It's no wonder that most Americans aren't really thinking about the war, or even know that it's been suggested that we'll be in this until 2015. As far as Afghanistan goes, you're right. We can't possibly expect to magically erase generations worth of illiteracy when it's been used as a convenient tool to subjugate its citizens. The idea of Afghanistan ever catching up in my lifetime is folly. No, I think the only goal can be some kind (leaving out the word "democracy") of governance on terms they can stand. It may never be a "fair" country, it may never have equal education. At this point, just getting every mother to be able to write her name would be a huge stride forward in the towns you write about.
In the meanwhile, those of us on the homefront faithfully send packages to our loved ones. We send them supplies, we even send clothing and school supplies for the children. Whether any of this helps over the long run, we will never know. All we can do is hope, that somewhere in this crazy, unfair world, reason will come to light --if only for a glimmer, and that the voices will take form and more people will care. Because you're right. Each day more lives are being lost, and right now, I think America is just too sheltered to even know.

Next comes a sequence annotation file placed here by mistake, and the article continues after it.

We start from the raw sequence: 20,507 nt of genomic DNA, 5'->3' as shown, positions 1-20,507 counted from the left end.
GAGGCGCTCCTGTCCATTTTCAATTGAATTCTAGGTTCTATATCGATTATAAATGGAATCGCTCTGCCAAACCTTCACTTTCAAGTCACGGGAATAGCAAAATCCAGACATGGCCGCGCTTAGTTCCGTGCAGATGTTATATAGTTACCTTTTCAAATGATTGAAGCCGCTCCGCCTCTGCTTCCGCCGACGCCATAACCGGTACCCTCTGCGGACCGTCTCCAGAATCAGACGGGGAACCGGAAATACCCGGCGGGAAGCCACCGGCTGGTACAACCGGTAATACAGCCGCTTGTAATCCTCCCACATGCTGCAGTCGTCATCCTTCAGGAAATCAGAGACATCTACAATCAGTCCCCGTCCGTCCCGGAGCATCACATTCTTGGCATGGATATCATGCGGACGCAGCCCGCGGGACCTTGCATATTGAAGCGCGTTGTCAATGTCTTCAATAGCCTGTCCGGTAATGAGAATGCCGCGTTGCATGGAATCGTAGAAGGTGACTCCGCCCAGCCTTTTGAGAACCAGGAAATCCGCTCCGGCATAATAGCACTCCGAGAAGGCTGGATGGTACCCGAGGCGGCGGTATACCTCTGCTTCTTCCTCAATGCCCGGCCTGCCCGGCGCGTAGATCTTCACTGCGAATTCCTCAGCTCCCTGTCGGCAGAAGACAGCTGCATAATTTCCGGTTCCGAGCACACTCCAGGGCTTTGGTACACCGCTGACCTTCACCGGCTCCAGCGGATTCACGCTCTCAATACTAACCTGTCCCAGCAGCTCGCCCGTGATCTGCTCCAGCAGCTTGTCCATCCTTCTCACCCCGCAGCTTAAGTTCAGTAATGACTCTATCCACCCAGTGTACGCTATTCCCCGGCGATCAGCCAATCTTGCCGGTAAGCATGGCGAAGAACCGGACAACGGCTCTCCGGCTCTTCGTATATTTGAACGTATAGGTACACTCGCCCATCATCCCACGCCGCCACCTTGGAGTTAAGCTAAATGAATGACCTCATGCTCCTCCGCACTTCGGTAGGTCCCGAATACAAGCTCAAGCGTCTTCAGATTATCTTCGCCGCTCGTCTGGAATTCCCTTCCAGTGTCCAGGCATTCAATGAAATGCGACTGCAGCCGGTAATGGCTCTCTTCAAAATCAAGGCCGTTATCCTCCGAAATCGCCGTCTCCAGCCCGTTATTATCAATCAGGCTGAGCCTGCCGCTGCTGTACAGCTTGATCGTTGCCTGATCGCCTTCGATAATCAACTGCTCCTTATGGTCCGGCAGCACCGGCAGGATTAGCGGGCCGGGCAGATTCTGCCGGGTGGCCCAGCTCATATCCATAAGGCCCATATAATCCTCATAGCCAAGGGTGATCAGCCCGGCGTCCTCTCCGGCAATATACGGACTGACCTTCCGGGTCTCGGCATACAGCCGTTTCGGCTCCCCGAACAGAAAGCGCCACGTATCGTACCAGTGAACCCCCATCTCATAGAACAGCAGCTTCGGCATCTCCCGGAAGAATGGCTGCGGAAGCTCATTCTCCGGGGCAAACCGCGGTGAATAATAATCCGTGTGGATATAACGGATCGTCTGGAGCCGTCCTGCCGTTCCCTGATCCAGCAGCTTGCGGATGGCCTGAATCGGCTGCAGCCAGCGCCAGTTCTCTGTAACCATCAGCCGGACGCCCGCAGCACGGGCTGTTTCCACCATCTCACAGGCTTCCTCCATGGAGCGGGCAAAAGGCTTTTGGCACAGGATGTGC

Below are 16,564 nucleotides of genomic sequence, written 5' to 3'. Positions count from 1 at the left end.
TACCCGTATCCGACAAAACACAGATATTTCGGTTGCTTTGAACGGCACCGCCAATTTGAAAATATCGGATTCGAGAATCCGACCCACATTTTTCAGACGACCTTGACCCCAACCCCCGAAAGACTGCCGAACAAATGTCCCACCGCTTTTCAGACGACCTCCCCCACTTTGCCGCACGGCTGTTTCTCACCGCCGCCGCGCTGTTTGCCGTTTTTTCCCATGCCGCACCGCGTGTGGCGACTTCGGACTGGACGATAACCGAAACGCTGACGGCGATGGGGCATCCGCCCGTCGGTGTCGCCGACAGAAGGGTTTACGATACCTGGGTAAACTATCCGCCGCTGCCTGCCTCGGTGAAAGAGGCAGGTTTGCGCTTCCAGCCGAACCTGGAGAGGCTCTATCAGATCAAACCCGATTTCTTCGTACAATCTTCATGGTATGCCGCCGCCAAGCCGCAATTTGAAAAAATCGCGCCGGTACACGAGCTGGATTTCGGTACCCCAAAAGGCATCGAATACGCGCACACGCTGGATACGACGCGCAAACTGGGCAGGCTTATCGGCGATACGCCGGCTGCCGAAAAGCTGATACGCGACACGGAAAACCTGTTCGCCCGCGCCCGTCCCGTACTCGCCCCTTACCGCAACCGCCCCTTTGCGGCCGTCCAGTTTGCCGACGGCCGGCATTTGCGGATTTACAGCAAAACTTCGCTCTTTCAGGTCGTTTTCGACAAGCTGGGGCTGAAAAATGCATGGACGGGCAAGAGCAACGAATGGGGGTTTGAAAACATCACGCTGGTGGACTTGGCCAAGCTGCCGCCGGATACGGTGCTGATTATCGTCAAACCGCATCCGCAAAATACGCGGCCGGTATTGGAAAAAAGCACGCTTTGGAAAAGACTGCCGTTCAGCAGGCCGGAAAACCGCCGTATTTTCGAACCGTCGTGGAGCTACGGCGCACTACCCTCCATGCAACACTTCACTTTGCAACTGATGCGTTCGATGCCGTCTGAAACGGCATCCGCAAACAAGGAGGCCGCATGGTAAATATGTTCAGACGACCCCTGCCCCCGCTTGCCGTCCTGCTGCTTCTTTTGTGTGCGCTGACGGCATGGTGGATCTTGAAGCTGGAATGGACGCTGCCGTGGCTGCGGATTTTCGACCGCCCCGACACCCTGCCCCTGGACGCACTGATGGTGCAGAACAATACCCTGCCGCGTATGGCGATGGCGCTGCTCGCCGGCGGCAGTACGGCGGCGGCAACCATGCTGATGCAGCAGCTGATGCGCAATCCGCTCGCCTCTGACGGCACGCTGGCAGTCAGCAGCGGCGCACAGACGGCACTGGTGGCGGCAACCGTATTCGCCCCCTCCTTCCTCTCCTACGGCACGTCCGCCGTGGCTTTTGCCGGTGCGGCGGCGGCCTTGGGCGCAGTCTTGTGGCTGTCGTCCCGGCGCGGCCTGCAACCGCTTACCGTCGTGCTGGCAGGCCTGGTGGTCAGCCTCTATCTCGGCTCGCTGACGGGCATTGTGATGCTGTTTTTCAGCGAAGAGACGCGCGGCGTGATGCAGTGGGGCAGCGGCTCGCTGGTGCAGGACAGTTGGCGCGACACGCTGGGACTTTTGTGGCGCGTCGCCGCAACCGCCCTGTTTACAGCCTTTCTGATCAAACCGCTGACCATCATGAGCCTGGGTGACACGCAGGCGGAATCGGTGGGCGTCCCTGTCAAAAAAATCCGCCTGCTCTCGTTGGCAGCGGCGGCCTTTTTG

This commment is unpublished.· 9 years agoantares,
What you pose is a natural but unanswerable question that cannot be shortchanged by an easy answer. Hence, every argument that one can give, has a counter argument --some more valid than others. Therefore, the convincing you seek --that either the WORLD'S armed forces or even toss in the NGO's need to be there is black and white. From what I can see, there is only hindsight, and dealing with the reality that we ARE there. We're also trying to keep in mind that (as Michael has pointed out), other extreme-Islamic-centric wars are boiling around the world (Indonesia, Phillipines) as well.
Sadly, the time to ask all the questions was a long time ago. But lacking a distinct respect and knowledge of history, our politicians --left and right, voted to go into this war even though many experts advised against it. And whether or not Bin Laden moved to Pakistan or became a hostel owner in Sydney, you cannot easily stop what has been started. I think to pull out at our whim is impossible now. Every move we make disrupts the lives of Afghans in some way. The most we can hope for is doing as little harm as possible, and on a taller order, to leave an inkling of literacy behind. Unfortunately, many lives on all sides will be lost. But even so, we must never ask "was it worth it?" What we --who live with the fear, understand is our loved ones try their best to heal, protect and build in the face of policies that are sometimes imperfect. Maybe this is what the politicians, and daresay, those who adhere to the hoary stereotype of the military as jackbooted thugs, don't understand.